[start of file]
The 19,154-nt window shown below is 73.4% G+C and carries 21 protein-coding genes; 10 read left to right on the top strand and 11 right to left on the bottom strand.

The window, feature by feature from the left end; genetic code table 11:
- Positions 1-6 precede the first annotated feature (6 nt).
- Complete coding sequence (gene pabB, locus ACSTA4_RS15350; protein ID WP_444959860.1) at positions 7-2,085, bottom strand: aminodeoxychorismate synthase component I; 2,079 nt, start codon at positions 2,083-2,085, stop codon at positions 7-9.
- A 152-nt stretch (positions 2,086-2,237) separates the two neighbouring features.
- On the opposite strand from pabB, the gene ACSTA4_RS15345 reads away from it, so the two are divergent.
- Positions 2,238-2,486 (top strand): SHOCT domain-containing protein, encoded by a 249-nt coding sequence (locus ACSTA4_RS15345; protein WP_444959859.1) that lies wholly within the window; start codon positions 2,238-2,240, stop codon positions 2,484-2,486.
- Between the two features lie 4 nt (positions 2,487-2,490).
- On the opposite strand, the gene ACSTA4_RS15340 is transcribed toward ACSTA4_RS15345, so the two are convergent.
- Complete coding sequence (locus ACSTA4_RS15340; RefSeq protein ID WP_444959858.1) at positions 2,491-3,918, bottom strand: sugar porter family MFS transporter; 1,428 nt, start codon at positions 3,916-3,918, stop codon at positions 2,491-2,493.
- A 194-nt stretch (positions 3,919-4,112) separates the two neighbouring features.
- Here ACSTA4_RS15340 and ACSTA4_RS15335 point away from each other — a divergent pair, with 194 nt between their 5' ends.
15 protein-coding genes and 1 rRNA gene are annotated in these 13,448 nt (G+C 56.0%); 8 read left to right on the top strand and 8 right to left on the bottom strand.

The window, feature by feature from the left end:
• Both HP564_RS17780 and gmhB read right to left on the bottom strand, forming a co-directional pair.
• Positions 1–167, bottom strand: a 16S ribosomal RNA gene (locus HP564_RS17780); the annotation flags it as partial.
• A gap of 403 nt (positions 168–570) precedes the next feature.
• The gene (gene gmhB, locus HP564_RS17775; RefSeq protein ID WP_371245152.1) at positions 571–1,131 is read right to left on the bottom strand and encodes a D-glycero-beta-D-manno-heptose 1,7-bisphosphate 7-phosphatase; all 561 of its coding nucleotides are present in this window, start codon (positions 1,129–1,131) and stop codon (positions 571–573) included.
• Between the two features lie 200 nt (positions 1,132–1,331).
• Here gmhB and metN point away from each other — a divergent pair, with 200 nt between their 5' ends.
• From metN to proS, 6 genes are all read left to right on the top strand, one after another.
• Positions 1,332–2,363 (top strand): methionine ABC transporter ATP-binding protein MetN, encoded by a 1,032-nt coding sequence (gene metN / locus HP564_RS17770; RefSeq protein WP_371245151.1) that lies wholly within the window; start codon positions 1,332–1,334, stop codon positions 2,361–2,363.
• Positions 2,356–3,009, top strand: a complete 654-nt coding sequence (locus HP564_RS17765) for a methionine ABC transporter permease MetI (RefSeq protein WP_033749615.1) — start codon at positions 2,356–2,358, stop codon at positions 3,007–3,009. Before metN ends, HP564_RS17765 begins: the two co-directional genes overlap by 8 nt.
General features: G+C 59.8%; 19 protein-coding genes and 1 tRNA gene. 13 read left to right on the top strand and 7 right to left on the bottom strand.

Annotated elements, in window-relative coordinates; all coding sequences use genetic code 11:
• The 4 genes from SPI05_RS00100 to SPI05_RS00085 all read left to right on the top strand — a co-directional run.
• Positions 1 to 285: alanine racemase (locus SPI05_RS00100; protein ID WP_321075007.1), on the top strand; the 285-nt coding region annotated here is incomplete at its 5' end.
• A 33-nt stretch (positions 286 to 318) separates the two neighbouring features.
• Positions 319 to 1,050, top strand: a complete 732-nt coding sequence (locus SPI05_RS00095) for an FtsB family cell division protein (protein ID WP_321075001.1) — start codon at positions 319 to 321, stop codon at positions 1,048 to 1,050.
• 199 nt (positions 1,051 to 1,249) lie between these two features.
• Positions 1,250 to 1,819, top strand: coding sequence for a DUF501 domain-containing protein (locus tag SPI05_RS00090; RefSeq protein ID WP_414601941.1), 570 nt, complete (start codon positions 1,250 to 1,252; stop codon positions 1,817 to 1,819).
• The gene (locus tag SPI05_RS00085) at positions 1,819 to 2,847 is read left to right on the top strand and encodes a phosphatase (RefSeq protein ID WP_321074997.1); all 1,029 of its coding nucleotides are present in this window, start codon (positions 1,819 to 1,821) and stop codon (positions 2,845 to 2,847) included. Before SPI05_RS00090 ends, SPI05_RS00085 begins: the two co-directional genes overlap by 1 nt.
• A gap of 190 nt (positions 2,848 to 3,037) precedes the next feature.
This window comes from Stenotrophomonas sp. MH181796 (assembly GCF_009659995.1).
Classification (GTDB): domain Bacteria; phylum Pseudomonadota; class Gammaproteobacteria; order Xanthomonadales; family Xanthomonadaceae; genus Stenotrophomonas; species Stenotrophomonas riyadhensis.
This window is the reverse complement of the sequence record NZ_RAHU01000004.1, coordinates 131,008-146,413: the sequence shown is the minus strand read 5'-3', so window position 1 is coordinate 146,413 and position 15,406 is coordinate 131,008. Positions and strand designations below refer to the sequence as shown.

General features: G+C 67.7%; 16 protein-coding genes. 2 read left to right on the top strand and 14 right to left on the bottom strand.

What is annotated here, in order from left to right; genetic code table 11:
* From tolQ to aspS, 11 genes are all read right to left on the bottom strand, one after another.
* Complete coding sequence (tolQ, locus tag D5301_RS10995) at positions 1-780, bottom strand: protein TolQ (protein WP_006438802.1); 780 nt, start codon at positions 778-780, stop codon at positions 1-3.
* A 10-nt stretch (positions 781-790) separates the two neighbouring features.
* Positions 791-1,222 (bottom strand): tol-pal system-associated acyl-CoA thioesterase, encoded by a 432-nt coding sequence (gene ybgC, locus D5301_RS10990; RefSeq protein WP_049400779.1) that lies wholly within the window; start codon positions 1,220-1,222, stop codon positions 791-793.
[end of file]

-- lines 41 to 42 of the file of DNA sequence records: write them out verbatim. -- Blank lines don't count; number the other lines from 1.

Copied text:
* A 10-nt stretch (positions 781-790) separates the two neighbouring features.
* Positions 791-1,222 (bottom strand): tol-pal system-associated acyl-CoA thioesterase, encoded by a 432-nt coding sequence (gene ybgC, locus D5301_RS10990; RefSeq protein WP_049400779.1) that lies wholly within the window; start codon positions 1,220-1,222, stop codon positions 791-793.